Thursday, April 05, 2007

Totally UN-kewl

One of the many e-newsletters in my inbox today pointed me to an article at Folio magazine detailing a new magazine aimed at the so-called "tween" demographic. Magazine launches these days are often accompanied by a prediction of how long the new titles will last, given the imminent death of the printed word and the rise of internet culture. And, although it is a lovely gesture to devote an entire magazine to 10-12 year old girls, I am vehemently opposed to this one, before even considering its content.

Why, you might ask? You only have to look at the title: KEWL.

KEWL, published quarterly, will focus on celebrities (start 'em young!) and music (better - but it's probably not good music), and is part of a multi-platform brand that will include a TV show, Everything Kewl, and an interactive website,

But the multi-pronged attack isn't the issue here. In case you're confused (and if you're above the age of 20 or so, you probably are), "kewl" is synonymous with "cool," pronounced the same way. Hypothetically, it's the same word. For reasons unknown, the former, alternative spelling proliferated when the instant-messaging craze took hold of middle school students across the nation, negating years of Wordly Wise drills and obliterating the spelling skills of American youth.

What editor/literate person thought it was a good idea to sanction internetspeak for use in the real world by adopting KEWL as a brand? (One that targets an incredibly impressionable age group, at that.) Journalists - if this counts as journalism - ought to be more responsible than this. Adults in general ought to be more responsible than this, for the sake of educated youth and the future of American culture.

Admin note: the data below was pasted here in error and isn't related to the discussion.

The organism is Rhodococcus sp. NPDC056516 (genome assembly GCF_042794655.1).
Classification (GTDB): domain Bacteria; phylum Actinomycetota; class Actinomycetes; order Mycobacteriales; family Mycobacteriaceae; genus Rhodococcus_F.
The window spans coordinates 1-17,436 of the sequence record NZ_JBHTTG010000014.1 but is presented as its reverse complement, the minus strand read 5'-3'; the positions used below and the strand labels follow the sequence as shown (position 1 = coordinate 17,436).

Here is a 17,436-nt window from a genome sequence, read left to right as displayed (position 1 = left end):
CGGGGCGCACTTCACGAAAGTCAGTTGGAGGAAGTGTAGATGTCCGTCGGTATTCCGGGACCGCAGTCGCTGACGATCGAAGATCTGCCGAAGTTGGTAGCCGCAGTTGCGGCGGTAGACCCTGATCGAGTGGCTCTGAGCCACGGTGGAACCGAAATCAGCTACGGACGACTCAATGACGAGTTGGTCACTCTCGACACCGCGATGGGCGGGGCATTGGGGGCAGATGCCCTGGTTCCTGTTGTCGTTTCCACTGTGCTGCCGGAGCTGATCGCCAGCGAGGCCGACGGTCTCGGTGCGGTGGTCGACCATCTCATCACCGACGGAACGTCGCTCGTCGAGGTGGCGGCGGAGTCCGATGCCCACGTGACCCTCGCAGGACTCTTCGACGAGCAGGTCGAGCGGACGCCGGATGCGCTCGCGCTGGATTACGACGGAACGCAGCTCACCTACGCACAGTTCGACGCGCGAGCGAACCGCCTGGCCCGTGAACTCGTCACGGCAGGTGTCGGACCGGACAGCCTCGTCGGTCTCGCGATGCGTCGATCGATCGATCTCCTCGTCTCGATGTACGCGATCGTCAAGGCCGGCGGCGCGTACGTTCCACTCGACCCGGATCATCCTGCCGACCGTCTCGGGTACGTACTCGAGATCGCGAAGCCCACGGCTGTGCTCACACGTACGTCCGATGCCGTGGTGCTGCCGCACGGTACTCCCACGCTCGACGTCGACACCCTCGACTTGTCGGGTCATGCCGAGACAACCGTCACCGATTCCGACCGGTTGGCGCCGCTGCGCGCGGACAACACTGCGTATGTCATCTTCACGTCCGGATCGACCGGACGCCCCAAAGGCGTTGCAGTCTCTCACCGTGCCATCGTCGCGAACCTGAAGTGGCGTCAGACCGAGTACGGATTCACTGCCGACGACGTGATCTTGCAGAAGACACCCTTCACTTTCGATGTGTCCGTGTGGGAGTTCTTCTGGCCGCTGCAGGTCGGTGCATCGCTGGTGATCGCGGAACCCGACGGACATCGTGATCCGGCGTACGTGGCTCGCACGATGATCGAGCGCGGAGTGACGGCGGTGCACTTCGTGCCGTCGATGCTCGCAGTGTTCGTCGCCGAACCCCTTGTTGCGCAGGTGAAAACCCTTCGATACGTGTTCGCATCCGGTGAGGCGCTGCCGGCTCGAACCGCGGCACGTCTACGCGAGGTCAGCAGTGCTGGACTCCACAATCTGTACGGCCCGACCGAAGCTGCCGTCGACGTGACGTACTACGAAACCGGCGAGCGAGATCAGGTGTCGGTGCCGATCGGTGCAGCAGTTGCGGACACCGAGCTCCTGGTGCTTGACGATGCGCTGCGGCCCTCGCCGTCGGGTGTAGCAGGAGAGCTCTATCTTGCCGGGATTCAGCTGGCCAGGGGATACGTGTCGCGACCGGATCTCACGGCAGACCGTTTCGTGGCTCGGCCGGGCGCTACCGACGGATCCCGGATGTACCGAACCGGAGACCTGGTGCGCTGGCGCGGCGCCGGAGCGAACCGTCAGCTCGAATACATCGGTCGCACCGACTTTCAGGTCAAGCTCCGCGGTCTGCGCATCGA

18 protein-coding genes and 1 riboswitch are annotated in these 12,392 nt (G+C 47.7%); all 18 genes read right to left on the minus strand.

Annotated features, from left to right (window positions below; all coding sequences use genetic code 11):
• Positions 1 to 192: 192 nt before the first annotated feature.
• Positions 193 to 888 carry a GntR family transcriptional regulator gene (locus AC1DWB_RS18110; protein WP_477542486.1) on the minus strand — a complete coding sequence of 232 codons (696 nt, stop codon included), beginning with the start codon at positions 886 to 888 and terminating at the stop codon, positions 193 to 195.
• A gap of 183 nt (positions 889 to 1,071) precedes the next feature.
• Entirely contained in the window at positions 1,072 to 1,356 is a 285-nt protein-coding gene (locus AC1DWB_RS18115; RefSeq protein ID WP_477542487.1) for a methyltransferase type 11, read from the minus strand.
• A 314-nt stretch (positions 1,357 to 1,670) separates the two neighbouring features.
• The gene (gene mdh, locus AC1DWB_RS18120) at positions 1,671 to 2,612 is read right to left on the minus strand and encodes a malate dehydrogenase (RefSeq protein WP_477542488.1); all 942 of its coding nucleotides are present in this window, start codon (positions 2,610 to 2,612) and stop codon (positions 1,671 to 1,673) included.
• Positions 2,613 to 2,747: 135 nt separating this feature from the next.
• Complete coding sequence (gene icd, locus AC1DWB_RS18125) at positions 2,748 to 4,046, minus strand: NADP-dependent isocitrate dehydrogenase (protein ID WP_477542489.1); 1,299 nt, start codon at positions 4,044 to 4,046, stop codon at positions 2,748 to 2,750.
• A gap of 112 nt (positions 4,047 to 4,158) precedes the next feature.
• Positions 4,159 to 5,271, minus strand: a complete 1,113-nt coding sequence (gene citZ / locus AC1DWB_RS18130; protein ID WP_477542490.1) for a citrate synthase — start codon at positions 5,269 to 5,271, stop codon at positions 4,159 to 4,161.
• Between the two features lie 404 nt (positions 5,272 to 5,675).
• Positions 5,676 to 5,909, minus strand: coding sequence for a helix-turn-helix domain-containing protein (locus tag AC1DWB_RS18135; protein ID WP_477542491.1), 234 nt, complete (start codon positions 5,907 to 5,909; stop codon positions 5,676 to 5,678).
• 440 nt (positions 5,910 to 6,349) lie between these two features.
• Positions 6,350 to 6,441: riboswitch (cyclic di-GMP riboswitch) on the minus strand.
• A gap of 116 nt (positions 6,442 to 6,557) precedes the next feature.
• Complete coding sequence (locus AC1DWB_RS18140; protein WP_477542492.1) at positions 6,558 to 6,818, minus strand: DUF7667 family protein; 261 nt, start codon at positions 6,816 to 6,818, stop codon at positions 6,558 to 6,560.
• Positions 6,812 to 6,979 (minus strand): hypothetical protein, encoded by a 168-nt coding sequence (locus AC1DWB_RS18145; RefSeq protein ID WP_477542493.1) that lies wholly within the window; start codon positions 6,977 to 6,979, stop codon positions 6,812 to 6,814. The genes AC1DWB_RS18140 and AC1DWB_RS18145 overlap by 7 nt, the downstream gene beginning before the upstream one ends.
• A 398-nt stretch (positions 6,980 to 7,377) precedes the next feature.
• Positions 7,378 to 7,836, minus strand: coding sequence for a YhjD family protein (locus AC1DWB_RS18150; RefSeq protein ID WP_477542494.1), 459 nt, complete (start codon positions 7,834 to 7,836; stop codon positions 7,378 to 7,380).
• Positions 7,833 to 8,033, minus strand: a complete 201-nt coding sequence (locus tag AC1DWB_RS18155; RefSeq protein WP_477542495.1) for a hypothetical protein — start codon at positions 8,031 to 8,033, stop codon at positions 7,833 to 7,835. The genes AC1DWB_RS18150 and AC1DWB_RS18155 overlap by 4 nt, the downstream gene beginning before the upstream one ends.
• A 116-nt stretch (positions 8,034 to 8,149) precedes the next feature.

"Cool" is just a small word, and one of thousands employed in the parlance of our times; but when kids either can't or refuse to spell simple, monosyllabic words correctly, prospects for the future of intelligent publications start to look pretty bleak.

Abbreviated spellings and unfortunate phonetic interpretations tailored for internet use have distorted the written teenage vernacular, resulting in a popular lexicon of un-words. I for one hope Kewl is a spectacular failure (or at least an unsuccessful launch). If writers - of all sorts - don't stand up for the integrity of words and language, who will?

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